After speaking to two thousand people about how they feel about dying, we’ve put together a report that looks at attitudes to life, death and everything in between.
Welcome to our Death & Us report. Our report has shown us the impact the pandemic has had on how we think, feel and speak about death.
We’ve worked closely with independent grief expert and Co-Founder of Difficult Conversations, Dr. Catherine Millington-Sanders, to analyse the data from our report. And we’ve explored a few ways to make it easier to start talking about death with loved ones.
Our mission at Farewill is to change the way the world deals with death. And we believe talking about death is a big part of this. We’ve seen first hand that when we don’t talk about death it can
make grief a lot harder to deal with
family disputes are more likely to come up
we’ve even seen people end up paying higher funeral costs
We’ll run this report annually, tracking trends around what people think and feel about life, death and everything in between. You can download the full Death & Us report here.
The pandemic and talking about death
1 in 3 people said the pandemic made them talk more openly about death
47% of people said that the last 18 months made them think about their own mortality more than ever and 54% of people said it was because of seeing the daily death toll in the news. Among this group, we saw that 18 to 24 year olds were the most likely to speak about death because of the impact of the pandemic.
Speaking to Dr. Millington-Sanders about this data, she said that while “talking about death feels uncomfortable”, conversations around dying and grief can “help people feel less afraid, distressed and alone”.
A third of Londoners (33%) said that the pandemic triggered conversations about death, as they realised they hadn’t taken any steps to prepare for death. And this was the highest proportion in the UK - compared to just 6% of people living in Northern Ireland.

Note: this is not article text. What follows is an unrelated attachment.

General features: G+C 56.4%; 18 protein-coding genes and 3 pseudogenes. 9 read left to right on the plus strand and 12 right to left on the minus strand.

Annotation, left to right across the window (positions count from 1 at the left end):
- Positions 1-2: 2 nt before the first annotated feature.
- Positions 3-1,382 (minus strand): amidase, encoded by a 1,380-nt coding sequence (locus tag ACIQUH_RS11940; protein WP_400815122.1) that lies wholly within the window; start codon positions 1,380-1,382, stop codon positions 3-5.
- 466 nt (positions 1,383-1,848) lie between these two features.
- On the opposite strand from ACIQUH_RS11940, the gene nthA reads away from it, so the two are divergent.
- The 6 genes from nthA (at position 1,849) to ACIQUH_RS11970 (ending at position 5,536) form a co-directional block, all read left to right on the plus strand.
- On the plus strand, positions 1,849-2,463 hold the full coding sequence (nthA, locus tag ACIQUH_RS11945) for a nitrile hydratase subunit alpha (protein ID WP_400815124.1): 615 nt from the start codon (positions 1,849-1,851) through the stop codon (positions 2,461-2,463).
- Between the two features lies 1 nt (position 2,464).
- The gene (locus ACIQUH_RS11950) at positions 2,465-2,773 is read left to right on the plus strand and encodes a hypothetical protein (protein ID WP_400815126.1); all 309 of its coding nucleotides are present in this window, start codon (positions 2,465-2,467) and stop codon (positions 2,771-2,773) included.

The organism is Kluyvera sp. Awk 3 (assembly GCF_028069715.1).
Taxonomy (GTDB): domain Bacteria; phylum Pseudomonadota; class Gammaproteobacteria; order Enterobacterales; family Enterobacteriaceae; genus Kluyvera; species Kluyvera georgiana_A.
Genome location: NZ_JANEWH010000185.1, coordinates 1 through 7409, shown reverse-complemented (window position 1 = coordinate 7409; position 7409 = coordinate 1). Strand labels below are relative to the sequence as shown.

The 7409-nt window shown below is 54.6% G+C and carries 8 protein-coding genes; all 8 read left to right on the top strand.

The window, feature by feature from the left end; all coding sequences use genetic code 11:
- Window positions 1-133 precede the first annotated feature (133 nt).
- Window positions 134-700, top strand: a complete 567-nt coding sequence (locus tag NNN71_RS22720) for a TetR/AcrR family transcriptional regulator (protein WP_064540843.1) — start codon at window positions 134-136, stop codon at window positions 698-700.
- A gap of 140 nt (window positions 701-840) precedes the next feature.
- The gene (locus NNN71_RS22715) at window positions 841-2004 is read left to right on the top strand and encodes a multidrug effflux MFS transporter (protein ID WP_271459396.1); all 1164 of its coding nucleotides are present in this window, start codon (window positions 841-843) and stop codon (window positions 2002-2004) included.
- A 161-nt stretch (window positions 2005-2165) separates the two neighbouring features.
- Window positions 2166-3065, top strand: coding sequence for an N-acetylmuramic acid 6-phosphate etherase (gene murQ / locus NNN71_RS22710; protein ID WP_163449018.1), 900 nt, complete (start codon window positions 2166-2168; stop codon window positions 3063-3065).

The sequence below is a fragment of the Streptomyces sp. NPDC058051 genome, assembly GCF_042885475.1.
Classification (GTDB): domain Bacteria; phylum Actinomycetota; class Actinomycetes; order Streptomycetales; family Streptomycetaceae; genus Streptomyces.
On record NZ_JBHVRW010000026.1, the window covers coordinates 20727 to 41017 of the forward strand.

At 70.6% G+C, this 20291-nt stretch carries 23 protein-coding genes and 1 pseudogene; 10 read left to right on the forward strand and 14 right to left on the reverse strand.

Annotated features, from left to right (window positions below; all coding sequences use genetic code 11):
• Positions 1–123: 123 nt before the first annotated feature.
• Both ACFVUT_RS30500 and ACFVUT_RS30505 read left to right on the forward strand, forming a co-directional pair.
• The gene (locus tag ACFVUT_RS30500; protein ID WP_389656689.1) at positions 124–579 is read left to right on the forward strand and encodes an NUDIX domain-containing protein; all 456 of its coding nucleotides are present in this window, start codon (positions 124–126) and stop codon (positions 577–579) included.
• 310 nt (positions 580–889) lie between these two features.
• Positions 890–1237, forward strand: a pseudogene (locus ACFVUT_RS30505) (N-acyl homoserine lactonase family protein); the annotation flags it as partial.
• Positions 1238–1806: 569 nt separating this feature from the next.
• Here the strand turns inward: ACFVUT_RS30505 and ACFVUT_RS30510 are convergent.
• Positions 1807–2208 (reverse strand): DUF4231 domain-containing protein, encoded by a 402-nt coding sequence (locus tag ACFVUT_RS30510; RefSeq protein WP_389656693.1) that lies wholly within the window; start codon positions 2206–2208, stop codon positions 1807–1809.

Younger generations and dealing with grief
Gen Z were the most open to the topic (63%); they discuss their end-of-life wishes more than any other generation
Gen Z are showing us how it’s done, being the most likely group to say that grief has impacted them.
18-34 year olds were less likely to want a traditional funeral (where guests wear black, there’s a eulogy, hymns and prayers, a black hearse) because of concerns around the impact on the environment.
The increase in environmental activism we’ve seen over the last few years seems to have had an impact on attitudes to death too!
The grief gender gap
Over a quarter (26%) of people haven’t spoken to their partner or a close relative about their end-of-life wishes
Our report has shown that while attitudes are changing, speaking about death is still a taboo. We also saw that there’s a gender gap when it comes to how people said grief impacted them.
Women were more likely to say that grief had impacted their mental health, physical health, ability to socialise or work and their relationships with family and friends.
Looking at the data, Dr. Millington-Sanders said that “We can all recognise different styles of grief - some people express their emotions such as crying, feeling sad or angry” and noted that “whatever our gender, we grieve in our own unique way and there’s no right or wrong response”.